New Apple Patent Outlines The Wireless Charging Future We're All Dreaming Of

Illustration for article titled New Apple Patent Outlines The Wireless Charging Future Were All Dreaming Of

Truly wireless charging, it's a tech utopia we all long for. Sure, we're getting there, but it still requires contact, which is only slightly better. If places like Starbucks starts putting pads in their tables, hooray, but it's a far cry from a real charging zone. A recent Apple patent outlines just that, the wireless charging dream we've all been dreaming.

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In a patent application published a few days ago, "Wireless Power Utilization in a Local Computing Environment," Apple is filing for some tech that looks like wireless charging heaven. Using near-field magnetic resonance, Apple aspires (in theory) to create a wireless charging dome that reaches out up to a yard from the source, powering anything nearby with NFMR resonator circuits in them. Mice, keyboards, phones, remotes, whathaveyou. It's a dream come true.

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Or rather it could be a dream come true if this is actually coming down the development pipe and works according to plan. Sure, jacking up NFMR so that the "near-field" is several feet could charge distant devices, but it could also mess with things like credit cards, and who knows what else. On top of that, there's also the chance this patent is more of a defensive move, and that this kind of charging is still a way off, but the patent was filed "just in case." Either way, it's nice to dream, right? But shorter the time we're reduced to dreaming, the better. [WIRED]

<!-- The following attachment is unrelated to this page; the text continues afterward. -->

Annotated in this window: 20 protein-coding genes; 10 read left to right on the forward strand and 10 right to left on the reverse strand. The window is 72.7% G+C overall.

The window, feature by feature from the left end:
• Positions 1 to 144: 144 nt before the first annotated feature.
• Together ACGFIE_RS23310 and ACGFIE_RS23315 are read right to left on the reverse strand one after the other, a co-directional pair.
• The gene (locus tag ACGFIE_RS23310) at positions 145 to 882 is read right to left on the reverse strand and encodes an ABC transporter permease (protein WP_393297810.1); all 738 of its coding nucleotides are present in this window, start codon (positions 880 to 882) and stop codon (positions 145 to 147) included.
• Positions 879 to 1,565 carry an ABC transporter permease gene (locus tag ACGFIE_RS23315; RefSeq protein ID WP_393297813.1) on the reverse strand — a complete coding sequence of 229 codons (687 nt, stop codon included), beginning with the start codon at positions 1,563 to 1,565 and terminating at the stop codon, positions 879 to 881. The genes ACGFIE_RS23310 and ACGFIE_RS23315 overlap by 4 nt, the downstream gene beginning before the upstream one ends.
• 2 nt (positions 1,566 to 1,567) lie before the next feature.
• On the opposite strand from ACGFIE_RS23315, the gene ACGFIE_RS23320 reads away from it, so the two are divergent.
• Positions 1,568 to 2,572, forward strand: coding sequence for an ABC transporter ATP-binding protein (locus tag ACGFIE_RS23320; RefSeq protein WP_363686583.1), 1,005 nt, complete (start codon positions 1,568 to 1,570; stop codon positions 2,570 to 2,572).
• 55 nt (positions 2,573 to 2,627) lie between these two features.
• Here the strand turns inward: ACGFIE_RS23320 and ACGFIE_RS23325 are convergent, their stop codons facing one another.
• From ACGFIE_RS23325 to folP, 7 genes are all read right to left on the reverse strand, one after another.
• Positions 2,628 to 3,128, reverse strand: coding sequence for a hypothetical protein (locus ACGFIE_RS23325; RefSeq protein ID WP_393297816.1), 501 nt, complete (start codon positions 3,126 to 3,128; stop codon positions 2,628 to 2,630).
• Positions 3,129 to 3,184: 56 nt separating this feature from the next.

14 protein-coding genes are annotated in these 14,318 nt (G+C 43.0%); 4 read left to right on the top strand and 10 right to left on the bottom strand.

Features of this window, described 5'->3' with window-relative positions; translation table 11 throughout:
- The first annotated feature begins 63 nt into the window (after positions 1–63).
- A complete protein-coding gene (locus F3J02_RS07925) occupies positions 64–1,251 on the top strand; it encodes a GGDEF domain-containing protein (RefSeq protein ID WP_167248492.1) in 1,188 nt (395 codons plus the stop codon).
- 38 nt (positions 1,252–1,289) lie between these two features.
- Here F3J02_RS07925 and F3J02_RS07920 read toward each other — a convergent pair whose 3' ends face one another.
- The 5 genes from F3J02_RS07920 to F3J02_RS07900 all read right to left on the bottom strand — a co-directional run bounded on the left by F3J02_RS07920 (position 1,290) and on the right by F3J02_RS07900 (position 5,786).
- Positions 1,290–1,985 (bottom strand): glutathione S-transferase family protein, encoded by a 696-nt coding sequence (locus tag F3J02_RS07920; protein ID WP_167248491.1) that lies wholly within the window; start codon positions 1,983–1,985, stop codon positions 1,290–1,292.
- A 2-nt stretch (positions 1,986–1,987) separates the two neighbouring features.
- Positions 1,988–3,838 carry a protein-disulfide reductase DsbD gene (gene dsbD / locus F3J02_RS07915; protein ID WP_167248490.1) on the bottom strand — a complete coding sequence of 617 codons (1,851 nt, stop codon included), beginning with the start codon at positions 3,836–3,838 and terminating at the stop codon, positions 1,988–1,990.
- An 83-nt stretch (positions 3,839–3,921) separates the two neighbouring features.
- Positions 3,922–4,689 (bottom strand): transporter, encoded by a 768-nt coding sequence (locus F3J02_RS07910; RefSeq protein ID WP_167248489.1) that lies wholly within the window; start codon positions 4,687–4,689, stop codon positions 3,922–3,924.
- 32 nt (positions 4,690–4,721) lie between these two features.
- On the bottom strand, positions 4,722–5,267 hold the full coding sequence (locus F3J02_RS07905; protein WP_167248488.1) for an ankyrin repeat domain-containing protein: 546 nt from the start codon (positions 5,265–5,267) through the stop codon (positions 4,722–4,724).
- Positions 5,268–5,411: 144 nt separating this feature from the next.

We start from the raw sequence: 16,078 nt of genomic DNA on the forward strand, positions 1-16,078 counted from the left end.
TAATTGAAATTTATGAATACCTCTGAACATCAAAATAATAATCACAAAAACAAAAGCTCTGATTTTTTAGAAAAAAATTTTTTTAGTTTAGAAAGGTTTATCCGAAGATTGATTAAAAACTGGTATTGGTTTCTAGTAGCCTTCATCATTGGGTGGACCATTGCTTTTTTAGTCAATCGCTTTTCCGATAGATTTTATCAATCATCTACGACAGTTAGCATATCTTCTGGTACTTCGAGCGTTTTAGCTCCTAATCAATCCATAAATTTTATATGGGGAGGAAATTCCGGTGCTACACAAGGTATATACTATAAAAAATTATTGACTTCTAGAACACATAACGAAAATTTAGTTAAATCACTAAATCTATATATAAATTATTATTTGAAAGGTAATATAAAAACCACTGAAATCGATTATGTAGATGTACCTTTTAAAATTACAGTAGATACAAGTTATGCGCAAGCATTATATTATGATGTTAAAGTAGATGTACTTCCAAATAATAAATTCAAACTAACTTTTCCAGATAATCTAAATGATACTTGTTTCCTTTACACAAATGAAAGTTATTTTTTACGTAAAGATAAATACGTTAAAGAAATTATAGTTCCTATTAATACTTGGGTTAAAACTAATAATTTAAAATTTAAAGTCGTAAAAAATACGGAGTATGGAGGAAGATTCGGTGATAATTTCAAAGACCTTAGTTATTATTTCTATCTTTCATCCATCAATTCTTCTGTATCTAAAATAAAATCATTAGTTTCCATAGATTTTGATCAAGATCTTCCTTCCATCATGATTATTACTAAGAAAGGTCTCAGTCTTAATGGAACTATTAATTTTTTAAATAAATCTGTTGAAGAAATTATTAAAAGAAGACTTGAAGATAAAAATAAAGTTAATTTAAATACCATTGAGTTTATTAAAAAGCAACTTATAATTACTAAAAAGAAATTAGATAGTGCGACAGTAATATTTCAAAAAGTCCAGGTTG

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DISCUSSION

This whole concept of patenting the "idea" of something is RIDICULOUS. Obviously Apple is not the only culprit, everyone is doing it. It started off with software, but this is hardware! They shouldn't have gotten this patent unless they could submit a prototype to the patent office and new how the hell to do it. I guaran-fucking-tee that there is prior art on the "idea" of wireless charging, or that an expert in the field would say that the idea of doing it is obvious. It's the execution that we can't do yet and should be patented.